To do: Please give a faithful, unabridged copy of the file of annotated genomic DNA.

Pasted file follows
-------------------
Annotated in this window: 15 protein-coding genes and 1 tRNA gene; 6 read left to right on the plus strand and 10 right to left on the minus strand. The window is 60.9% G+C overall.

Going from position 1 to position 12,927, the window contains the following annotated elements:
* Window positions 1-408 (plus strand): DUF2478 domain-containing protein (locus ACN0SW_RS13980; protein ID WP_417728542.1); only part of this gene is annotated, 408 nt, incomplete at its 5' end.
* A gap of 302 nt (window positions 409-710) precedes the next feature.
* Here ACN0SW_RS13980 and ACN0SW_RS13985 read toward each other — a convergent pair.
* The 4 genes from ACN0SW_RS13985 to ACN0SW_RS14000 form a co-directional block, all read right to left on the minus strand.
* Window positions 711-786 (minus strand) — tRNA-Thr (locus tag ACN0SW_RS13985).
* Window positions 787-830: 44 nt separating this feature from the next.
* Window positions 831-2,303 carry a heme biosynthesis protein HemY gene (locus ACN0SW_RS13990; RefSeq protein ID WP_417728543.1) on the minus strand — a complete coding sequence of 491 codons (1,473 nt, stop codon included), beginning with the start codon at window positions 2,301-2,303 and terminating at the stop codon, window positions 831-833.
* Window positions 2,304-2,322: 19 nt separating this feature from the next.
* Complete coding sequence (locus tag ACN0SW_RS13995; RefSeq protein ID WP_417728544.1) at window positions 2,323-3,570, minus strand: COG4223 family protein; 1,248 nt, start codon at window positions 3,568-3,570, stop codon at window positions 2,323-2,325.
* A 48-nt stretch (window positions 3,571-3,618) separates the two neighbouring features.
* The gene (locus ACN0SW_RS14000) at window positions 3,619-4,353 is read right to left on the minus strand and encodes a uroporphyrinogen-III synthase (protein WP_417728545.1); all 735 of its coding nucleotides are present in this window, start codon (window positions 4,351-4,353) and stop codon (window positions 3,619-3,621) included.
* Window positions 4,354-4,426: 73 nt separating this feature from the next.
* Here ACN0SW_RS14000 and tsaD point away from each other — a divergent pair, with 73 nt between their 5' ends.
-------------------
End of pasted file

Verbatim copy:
Annotated in this window: 15 protein-coding genes and 1 tRNA gene; 6 read left to right on the plus strand and 10 right to left on the minus strand. The window is 60.9% G+C overall.

Going from position 1 to position 12,927, the window contains the following annotated elements:
* Window positions 1-408 (plus strand): DUF2478 domain-containing protein (locus ACN0SW_RS13980; protein ID WP_417728542.1); only part of this gene is annotated, 408 nt, incomplete at its 5' end.
* A gap of 302 nt (window positions 409-710) precedes the next feature.
* Here ACN0SW_RS13980 and ACN0SW_RS13985 read toward each other — a convergent pair.
* The 4 genes from ACN0SW_RS13985 to ACN0SW_RS14000 form a co-directional block, all read right to left on the minus strand.
* Window positions 711-786 (minus strand) — tRNA-Thr (locus tag ACN0SW_RS13985).
* Window positions 787-830: 44 nt separating this feature from the next.
* Window positions 831-2,303 carry a heme biosynthesis protein HemY gene (locus ACN0SW_RS13990; RefSeq protein ID WP_417728543.1) on the minus strand — a complete coding sequence of 491 codons (1,473 nt, stop codon included), beginning with the start codon at window positions 2,301-2,303 and terminating at the stop codon, window positions 831-833.
* Window positions 2,304-2,322: 19 nt separating this feature from the next.
* Complete coding sequence (locus tag ACN0SW_RS13995; RefSeq protein ID WP_417728544.1) at window positions 2,323-3,570, minus strand: COG4223 family protein; 1,248 nt, start codon at window positions 3,568-3,570, stop codon at window positions 2,323-2,325.
* A 48-nt stretch (window positions 3,571-3,618) separates the two neighbouring features.
* The gene (locus ACN0SW_RS14000) at window positions 3,619-4,353 is read right to left on the minus strand and encodes a uroporphyrinogen-III synthase (protein WP_417728545.1); all 735 of its coding nucleotides are present in this window, start codon (window positions 4,351-4,353) and stop codon (window positions 3,619-3,621) included.
* Window positions 4,354-4,426: 73 nt separating this feature from the next.
* Here ACN0SW_RS14000 and tsaD point away from each other — a divergent pair, with 73 nt between their 5' ends.